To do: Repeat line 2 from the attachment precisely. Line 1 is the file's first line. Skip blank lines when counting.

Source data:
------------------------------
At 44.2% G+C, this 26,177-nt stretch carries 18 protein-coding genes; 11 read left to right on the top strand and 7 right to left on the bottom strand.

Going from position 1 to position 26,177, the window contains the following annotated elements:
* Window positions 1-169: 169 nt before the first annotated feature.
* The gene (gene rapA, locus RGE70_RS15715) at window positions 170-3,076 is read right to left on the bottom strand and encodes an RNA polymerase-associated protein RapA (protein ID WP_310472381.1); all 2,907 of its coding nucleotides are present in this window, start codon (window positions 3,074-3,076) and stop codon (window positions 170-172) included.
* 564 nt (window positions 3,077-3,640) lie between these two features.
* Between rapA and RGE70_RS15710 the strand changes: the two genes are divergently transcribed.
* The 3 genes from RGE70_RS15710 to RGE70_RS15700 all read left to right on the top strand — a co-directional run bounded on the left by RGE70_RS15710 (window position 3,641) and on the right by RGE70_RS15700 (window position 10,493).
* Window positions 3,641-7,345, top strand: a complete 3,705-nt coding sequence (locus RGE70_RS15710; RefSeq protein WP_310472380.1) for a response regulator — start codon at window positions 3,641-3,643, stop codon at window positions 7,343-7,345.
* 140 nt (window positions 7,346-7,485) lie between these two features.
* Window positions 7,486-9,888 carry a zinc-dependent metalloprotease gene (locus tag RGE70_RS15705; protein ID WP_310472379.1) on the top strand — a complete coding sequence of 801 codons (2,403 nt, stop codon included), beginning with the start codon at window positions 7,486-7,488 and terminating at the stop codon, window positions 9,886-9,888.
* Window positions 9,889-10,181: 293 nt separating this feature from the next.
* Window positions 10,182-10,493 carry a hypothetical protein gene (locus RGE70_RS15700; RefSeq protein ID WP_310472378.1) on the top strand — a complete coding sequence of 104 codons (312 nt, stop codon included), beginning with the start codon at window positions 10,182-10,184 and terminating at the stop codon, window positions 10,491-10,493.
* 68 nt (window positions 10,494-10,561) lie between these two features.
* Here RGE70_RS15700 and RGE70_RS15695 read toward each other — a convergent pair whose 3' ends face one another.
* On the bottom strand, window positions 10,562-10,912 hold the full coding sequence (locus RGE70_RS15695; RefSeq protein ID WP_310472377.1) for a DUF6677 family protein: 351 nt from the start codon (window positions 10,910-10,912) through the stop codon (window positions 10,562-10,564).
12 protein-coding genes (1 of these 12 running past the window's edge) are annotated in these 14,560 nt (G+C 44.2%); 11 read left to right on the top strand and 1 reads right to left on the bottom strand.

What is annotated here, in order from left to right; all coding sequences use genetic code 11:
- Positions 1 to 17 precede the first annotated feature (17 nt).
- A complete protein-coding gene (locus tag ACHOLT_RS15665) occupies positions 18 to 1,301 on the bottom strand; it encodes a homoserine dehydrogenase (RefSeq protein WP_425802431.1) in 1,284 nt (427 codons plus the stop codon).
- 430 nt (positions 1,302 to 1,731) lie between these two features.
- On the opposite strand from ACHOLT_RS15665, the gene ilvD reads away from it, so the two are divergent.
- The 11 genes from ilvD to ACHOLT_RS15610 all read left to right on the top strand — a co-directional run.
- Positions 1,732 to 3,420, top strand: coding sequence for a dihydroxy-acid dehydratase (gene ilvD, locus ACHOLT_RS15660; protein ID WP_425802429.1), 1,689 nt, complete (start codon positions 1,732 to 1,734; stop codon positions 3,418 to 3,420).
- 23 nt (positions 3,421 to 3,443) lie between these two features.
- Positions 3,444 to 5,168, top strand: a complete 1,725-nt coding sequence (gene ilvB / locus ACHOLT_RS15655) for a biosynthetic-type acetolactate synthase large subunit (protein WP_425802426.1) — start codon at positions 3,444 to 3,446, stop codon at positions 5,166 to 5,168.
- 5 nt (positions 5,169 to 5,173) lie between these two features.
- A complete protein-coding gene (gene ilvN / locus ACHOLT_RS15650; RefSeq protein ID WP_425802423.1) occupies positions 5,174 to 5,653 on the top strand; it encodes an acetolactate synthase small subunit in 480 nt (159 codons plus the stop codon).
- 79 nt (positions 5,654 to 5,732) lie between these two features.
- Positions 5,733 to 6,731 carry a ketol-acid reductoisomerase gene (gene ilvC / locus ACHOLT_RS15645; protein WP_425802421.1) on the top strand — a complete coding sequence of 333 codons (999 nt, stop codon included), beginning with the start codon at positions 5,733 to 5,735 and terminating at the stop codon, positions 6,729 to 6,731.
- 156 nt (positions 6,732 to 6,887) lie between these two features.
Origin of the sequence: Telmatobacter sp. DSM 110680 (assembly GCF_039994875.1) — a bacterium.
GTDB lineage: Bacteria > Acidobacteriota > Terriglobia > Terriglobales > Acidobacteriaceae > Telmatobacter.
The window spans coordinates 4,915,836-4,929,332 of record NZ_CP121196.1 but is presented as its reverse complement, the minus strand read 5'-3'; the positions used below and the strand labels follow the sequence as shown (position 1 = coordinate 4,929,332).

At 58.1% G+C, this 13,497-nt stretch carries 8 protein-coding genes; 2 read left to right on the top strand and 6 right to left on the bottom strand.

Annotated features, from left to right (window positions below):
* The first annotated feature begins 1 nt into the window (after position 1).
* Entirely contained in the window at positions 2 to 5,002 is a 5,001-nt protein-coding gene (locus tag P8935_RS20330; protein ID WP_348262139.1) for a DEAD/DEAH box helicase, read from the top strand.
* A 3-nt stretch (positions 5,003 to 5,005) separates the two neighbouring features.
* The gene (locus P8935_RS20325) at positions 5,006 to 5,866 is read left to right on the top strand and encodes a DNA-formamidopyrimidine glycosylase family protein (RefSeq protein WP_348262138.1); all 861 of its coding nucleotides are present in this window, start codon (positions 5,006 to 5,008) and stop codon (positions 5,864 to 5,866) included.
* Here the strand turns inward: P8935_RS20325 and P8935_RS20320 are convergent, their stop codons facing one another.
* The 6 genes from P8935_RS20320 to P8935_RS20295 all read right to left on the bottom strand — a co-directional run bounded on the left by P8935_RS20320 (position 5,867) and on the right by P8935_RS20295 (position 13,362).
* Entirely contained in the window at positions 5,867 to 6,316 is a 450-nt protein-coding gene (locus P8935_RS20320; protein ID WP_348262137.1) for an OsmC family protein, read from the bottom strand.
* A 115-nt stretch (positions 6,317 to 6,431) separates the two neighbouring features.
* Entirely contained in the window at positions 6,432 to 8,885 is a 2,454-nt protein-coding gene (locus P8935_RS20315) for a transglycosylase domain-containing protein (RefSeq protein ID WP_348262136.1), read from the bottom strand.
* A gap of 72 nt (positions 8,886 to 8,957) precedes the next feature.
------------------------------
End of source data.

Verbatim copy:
Going from position 1 to position 26,177, the window contains the following annotated elements: